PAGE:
BBD#22 – Baked red bean buns

Baked red bean buns

Baked red bean buns

and this is how I like my red beans 🙂

Molecular biologists love genes, and how different gene products interact with each together to generate many of the complex biological processes that keep our body in one piece (or in the case of disease, how all of this falls apart). Why does someone behave in a particular way? It’s because of his or her genetic makeup, some say. Others say there is an equal influence from the environment, or what the individual is exposed to.

I’d like to argue that this is particularly true with first impressions. As a young child in Hong Kong, there were certain smells and sights and sounds that flooded my senses: the freshly steamed rice noodles drizzled with soy sauce, peanut sauce, hoisin sauce and lightly toasted sesame seeds wrapped in paper from the street vendors, the dazzling array of colours from the fruit and vegetable stalls, the constant buzzing and honking from people riding bicycles, buses or taxis, and of course, the aroma of just-baked buns and loaves, wafting from the bakeries.

I’m going to paint in broad strokes and say that Hong Kong bakery-style buns are, in general, very different from those that you can find in European bakeries. True, both place an emphasis on texture and flavour and shaping, but with Hong Kong style buns you’re looking for more pillowy-soft crust and crumb, often flavoured with additional ingredients like coconut or sweet pastes or cubed ham and shaped into individual serving buns.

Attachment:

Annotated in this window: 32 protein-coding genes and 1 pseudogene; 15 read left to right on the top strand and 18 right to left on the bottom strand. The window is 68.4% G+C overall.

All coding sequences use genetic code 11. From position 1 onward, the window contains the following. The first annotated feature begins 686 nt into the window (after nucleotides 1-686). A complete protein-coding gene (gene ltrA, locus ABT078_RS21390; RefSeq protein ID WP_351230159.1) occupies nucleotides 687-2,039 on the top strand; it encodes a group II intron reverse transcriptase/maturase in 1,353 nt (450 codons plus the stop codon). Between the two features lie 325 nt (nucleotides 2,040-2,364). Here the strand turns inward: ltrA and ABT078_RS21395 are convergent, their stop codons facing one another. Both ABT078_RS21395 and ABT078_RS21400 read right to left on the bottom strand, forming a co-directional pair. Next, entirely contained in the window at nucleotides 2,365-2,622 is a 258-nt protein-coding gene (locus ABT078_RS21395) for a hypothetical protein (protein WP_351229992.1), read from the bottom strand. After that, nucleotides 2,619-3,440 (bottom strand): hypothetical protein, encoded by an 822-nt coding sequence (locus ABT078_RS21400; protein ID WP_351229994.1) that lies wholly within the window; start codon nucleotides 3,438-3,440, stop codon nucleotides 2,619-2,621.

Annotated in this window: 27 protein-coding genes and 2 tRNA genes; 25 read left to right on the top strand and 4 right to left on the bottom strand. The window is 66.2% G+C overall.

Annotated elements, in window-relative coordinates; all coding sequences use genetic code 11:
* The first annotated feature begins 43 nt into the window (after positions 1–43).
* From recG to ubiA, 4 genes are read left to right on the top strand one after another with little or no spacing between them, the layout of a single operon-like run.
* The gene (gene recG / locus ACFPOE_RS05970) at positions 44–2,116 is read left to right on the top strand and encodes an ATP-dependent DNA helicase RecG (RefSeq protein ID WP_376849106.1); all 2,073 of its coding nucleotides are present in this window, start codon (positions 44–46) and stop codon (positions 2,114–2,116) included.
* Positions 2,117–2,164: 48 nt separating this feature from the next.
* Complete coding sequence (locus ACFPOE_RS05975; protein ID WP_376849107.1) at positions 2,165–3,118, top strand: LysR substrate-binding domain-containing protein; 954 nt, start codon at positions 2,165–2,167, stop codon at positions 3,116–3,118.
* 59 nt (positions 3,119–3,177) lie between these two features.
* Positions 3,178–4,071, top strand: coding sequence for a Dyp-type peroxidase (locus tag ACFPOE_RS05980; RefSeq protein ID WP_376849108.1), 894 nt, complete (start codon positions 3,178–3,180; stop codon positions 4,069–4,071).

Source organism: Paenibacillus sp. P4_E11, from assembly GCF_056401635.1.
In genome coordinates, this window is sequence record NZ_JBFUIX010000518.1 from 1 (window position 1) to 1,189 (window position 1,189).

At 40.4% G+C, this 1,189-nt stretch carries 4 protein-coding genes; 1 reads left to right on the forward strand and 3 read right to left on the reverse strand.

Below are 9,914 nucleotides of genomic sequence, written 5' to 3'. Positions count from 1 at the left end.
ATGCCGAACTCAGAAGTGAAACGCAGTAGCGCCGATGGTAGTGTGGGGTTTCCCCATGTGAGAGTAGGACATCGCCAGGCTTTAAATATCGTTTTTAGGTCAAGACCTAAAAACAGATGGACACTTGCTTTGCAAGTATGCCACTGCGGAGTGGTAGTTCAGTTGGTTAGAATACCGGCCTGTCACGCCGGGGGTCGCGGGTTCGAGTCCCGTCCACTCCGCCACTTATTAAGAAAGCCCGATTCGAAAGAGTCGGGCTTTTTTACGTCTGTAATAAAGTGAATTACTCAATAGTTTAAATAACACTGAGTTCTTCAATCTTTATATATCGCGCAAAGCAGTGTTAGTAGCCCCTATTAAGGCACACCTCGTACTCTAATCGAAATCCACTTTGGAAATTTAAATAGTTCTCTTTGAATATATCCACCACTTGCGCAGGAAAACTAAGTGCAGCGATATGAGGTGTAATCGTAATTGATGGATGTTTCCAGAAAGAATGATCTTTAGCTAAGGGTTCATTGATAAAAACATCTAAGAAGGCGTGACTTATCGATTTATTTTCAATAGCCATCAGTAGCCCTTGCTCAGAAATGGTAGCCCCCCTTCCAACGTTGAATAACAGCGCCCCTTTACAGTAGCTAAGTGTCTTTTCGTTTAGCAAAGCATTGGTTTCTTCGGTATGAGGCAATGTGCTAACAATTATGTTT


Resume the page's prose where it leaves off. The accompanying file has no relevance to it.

While I have been on a preferment/sourdough, blistering crust, multigrain kick lately (more on this in future posts), Shiao-Ping’s recent TFL post on Chinese Po-Lo Buns (Pineapple Buns, or 菠蘿飽) evoked memories of these buns that I love so dearly. Some impressions just die hard.

These baked red bean buns (焗豆沙飽) are for those who love Hong Kong bakery-style breads, and for those who sometimes complain that my loaves of bread are “too crackly and crusty.” (“How come they don’t taste softer, like cake?”)

Baked Red Bean Buns

– basic sweet dough, like this one, this one or this one
– lightly sweetened red bean paste
– egg wash: 1 large egg, lightly beaten
– sesame seeds, optional

I used the canned, ready-to-use paste but you could definitely make your own:


I divided my dough into eight portions of ~45g each, and shaped them as follows thanks to a great photo tutorial posted by hidehide here:


Add ~1 tbsp of filling:

2009.07.30Redbeanbuns04and shape away!





Now flip the little bun over to the other and smoother side. Your seam should be on the bottom. Using a bottle cap (I used the lid of my container of vegetable oil…), lightly score the top:


That way, you’ll know how far into the bun your six cuts will have to go:

Yes, this is a 29-cent pan scraper that I'm using instead of an actual dough scraper.

Yes, this is a 29-cent plastic pan scraper that I'm using instead of an actual dough scraper.